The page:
Support 100 years of independent journalism.

Australia’s draconian streak means that it is struggling to find the Covid exit lane

A zero-Covid strategy can come at the expense of basic human decency.

By Louise Perry

In 2003 the philosopher Nick Bostrom wrote a paper on the existential threat posed to the universe by artificial general intelligence. To illustrate his argument, Bostrom described a hypothetical AI whose sole goal was to manufacture as many paperclips as possible, “and who would resist with all its might any attempt to alter this goal”.

Intent on its mission, the “paperclip maximiser” would destroy the Earth and use the raw materials to manufacture more paperclips. Next it would move onto neighbouring planets, and ultimately – if it could – the whole universe.

The parable of the paperclip maximiser has become well known among those who caution against the risks of AI. It can also be used to demonstrate the dangers of single-mindedness more generally: if you set your sights on one goal, you can end up destroying everything standing in your way.

The Australian approach to Covid-19 has a whiff of the paperclip maximiser to it. Alongside New Zealand, so-called Fortress Australia has put some of the world’s strictest public health measures in place to protect against the disease, including banning its people from leaving the country.

Suggestions earlier this year that the Australian state and federal governments might relent on their zero-Covid strategy seem to have been forgotten, as a terror of a new variant has led to the deployment of quarantine camps for travellers and anyone who has come into contact with an infected individual. On 1 December, three detainees who escaped from the disturbingly named Centre for National Resilience in Howard Springs, Northern Territory, were arrested.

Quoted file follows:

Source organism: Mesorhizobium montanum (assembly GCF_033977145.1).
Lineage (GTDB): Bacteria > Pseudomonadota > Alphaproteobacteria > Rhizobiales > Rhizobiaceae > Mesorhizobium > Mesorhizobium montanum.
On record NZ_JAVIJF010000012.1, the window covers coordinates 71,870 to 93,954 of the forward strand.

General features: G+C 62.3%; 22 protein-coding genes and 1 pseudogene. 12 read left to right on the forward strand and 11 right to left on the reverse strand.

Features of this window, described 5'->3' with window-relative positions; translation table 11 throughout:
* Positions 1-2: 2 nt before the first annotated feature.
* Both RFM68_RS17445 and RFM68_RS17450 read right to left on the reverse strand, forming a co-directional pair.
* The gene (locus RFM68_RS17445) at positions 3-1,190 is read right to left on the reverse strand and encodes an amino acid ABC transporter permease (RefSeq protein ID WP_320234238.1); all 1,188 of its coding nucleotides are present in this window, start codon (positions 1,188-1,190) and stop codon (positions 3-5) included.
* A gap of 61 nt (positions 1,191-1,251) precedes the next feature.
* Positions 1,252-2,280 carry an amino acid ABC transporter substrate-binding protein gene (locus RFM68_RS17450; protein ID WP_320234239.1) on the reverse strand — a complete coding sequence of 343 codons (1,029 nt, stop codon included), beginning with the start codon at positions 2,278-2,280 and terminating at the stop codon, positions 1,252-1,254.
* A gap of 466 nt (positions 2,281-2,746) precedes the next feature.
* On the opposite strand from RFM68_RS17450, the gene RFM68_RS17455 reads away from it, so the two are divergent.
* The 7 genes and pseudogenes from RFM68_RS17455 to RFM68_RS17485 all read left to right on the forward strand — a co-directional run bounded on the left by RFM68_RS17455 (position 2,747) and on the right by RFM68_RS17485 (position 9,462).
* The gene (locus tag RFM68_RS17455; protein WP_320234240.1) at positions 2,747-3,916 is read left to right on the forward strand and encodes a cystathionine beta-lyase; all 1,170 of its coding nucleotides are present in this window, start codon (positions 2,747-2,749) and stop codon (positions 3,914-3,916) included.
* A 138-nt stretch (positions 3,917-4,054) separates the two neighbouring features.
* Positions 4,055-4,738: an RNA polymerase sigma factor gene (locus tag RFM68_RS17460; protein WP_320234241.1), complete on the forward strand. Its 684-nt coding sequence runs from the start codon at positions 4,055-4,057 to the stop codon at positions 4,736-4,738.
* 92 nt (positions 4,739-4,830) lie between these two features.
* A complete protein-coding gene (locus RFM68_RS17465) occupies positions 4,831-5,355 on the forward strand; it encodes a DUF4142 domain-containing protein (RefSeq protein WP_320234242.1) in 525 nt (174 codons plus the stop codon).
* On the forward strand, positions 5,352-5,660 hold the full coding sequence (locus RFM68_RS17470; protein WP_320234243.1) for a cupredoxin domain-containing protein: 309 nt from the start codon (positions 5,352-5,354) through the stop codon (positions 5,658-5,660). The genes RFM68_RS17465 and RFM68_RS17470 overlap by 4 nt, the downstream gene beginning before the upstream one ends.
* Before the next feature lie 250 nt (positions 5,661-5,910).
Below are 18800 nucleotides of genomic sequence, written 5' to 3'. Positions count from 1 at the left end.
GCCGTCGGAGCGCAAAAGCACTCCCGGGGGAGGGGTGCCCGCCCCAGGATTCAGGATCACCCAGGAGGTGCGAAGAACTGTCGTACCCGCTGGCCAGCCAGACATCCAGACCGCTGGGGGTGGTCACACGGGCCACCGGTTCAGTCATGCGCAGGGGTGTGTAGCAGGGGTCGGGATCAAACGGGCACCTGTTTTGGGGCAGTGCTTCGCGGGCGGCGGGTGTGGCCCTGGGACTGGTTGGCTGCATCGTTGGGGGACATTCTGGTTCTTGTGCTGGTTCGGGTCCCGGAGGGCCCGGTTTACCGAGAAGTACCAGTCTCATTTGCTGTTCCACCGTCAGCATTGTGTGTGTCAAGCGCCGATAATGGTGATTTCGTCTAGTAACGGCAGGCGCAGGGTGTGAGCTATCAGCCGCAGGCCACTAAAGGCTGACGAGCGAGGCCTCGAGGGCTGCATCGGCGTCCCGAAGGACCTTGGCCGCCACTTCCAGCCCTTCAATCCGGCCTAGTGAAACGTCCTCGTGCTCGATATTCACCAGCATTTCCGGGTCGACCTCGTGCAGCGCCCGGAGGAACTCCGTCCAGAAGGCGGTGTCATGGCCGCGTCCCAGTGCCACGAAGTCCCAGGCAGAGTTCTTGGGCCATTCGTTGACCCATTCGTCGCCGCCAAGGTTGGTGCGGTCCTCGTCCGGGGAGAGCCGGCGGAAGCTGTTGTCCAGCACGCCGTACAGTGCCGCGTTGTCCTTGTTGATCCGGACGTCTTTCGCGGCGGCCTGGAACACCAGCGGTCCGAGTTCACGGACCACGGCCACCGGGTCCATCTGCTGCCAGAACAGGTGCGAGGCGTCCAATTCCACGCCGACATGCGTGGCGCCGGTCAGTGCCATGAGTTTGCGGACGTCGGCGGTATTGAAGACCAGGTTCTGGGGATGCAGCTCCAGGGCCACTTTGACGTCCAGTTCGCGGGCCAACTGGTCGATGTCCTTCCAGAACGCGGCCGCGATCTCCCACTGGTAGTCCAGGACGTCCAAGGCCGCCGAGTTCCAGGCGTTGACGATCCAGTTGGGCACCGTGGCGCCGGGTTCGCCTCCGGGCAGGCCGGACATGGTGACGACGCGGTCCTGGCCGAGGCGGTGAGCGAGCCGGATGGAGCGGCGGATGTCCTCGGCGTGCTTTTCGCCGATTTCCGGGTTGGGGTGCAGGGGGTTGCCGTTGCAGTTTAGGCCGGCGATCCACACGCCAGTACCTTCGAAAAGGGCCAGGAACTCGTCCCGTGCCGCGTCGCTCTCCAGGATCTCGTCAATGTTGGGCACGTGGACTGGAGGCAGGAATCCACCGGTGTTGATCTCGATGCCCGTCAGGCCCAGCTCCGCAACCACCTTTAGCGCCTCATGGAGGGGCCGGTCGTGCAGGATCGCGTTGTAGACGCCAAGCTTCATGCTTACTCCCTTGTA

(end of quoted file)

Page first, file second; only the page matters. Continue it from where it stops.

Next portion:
Anyone who has travelled to my family’s home country in normal times will have noticed that it is no stranger to severe public health measures. For instance, Australia has tough regulations on importing any plant or animal product, even unwittingly. Once, when travelling alone with my six-month-old brother, my mother was picked out by sniffer dogs at Melbourne airport and forced to unpack her belongings on the floor of the baggage reclaim hall. It turned out that the offending item was a plastic box containing tiny traces of baby food. The customs officials were not sympathetic.

The harshness of the country’s importation policies is in keeping with the other authoritarian laws and regulations that often surprise foreigners familiar with Australia’s reputation for carefree “throw another shrimp on the barbie” gaiety.

In Australia, it is illegal to cycle without a helmet, and illegal to cross the road at an intersection if a pedestrian light is red. The country’s deportation laws are among the strictest in the Western world, not only for humans but also for animals. When Johnny Depp brought his dogs Pistol and Boo with him to Australia in 2015, he was told that if he did not remove the animals from the country within 72 hours they would be euthanised (the incident set the hashtag #WarOnTerrier trending on Twitter).

It’s therefore unsurprising that the Australian federal and state governments have been so willing to pursue the authoritarian measures demanded by the zero-Covid strategy, and also unsurprising that voters have mostly cheered them on.

Their efforts have been helped by the alarmist reporting in Australian media, which is effective in part because few in the country have direct experience of Covid. My friends don’t know a single Australian who has had it, whereas I can think of only a handful in my British social circle who haven’t caught it over the past two years. It is easy to overestimate the threat of an unknown danger.

I’m not a libertarian. I do accept that there are some circumstances in which the measures employed by the Australian government would be necessary. What I dispute is that the current circumstances merit this level of state control.